Nicholson, who builds the fictitious viaduct in the movie and finally tries to avoid its demolition by the Allies. For a copy of the entire conversation and the entire feature length movie, see the new issue of John Coast's novel, Trackroad of Death. In February 1943, the first timber railway viaduct over the Khwae Yai was completed, soon followed by a more advanced railway viaduct of cement and iron (consisting of eleven arched trussed bridges built by Japans from Java in 1942 in the Dutch East India, then under Japans like much of Southeast Asia;
It is also the surviving and globally recognized icon of the bridge) in June 1943, both crossing the NNE-SSW-directions. One of the world's first specimens of precision-guided ammunition was to be used to attack this 277 airlift, namely the US VB-1 AZON MCLOS-guided 1,000 lb air cannon on January 23, 1945, but adverse meteorological conditions led to the demolition of the operation and the AZON was never used against the AZON.
There was no full connection between the new line and Burma's rail system, as no rail links were erected to cross the Moulmein Martaban riverbank (the first on the south shore of the stream and the second on the north shore). Only in 2000-2005 was a viaduct erected when the Thanlwin viaduct (which carries both normal roads and rail traffic) was made.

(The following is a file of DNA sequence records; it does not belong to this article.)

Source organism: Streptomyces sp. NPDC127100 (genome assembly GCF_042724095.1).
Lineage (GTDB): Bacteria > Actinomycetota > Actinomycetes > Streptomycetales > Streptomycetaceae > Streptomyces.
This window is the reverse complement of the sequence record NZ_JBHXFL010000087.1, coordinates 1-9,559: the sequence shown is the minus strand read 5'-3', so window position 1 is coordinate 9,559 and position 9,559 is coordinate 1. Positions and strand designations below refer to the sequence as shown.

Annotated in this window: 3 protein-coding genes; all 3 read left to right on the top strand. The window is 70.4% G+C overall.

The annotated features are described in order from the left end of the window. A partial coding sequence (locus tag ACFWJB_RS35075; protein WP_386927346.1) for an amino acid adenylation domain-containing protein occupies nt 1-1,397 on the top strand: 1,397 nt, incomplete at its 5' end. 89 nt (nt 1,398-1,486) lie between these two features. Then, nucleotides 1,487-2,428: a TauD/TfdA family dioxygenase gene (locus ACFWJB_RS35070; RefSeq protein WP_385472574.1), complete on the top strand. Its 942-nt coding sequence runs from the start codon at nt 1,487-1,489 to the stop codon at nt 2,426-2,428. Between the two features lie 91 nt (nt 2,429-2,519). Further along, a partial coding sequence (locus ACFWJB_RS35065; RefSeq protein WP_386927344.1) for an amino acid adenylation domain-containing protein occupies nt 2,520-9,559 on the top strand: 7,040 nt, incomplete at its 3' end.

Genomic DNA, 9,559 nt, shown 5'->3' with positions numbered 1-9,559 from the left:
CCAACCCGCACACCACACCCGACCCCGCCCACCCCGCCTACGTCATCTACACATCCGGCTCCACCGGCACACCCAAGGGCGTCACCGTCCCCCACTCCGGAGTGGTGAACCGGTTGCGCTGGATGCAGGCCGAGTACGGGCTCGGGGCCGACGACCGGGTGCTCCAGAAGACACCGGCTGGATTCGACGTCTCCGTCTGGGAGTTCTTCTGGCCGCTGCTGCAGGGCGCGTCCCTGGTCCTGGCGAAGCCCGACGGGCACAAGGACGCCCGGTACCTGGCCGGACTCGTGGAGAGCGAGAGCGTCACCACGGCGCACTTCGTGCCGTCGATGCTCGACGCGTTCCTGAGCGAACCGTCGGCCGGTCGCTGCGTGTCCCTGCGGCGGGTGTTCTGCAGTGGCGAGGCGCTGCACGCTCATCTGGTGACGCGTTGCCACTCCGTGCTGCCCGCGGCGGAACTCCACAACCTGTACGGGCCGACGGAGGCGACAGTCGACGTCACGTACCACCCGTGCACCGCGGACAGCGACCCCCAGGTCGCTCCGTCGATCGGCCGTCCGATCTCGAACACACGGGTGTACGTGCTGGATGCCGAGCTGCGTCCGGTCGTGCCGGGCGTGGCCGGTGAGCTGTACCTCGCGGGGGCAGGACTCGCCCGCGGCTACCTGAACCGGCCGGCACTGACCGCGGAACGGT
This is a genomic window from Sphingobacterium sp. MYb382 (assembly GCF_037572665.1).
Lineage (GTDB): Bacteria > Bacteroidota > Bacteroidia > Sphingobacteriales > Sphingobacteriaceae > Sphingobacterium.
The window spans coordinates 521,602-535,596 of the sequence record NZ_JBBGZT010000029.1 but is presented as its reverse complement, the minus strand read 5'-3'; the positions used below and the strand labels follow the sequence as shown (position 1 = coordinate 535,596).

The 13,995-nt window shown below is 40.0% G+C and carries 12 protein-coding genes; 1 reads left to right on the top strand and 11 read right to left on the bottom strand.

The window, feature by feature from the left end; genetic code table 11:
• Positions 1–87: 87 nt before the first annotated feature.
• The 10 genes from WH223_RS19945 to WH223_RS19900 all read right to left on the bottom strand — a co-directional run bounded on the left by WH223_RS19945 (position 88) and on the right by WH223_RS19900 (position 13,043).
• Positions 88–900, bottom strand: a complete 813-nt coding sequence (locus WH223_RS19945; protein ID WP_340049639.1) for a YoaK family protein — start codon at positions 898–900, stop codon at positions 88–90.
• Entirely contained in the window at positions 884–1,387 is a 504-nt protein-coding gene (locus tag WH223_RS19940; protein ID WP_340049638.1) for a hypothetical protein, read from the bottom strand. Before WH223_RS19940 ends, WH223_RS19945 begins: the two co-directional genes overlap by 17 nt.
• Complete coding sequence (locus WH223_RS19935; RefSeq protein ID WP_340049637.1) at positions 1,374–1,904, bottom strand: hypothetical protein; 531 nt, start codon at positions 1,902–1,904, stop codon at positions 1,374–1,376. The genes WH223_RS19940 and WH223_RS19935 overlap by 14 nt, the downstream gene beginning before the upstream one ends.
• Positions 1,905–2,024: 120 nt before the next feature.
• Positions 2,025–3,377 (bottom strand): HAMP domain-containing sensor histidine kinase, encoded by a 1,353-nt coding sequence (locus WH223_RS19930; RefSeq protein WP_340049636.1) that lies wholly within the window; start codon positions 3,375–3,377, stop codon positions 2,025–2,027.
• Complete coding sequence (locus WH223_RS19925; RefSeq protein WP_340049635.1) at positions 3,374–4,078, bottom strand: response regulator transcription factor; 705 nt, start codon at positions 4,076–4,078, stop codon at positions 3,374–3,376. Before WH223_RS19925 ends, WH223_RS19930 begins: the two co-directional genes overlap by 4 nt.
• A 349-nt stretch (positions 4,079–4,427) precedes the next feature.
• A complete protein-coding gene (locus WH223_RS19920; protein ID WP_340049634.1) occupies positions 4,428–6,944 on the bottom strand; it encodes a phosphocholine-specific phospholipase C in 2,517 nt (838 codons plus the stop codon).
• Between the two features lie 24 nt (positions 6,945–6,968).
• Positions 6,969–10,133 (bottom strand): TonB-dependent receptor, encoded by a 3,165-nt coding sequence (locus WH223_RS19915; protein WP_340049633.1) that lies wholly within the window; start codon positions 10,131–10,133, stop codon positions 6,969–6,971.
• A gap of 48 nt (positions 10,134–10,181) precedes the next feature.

It was in very bad shape after the end of the Great Thai Railways and had to be heavily rebuilt for use by the Royal Thai Railways. Eventually, the train line to Nam Tok (Thai ?????, engl. Sai Yok "Waterfalls") was finished on July 1, 1958. The part used today is about 130 km long.
On the other side of Nam Tok Sai Yok Noi, the line was closed; the rail was recovered for re-use in the expansion of Bangsue Station, the reinforcement of the BKK Banphachi dual lane, the rehabilitation of the Thung Song to Trang line and the construction of the Nong Pla Duk-Suphanburi and Ban Thung Pho-Khirirat Nikhom secondary routes.
From the 1990s, various suggestions were made for the reconstruction of the entire railroad, but from 2014[update] these projects were not implemented. As a large part of the railroad line is now flooded by the Vajiralongkorn dam and the area around it is hilly, it would require a major tunnel construction to connect Thailand with Burma by train again.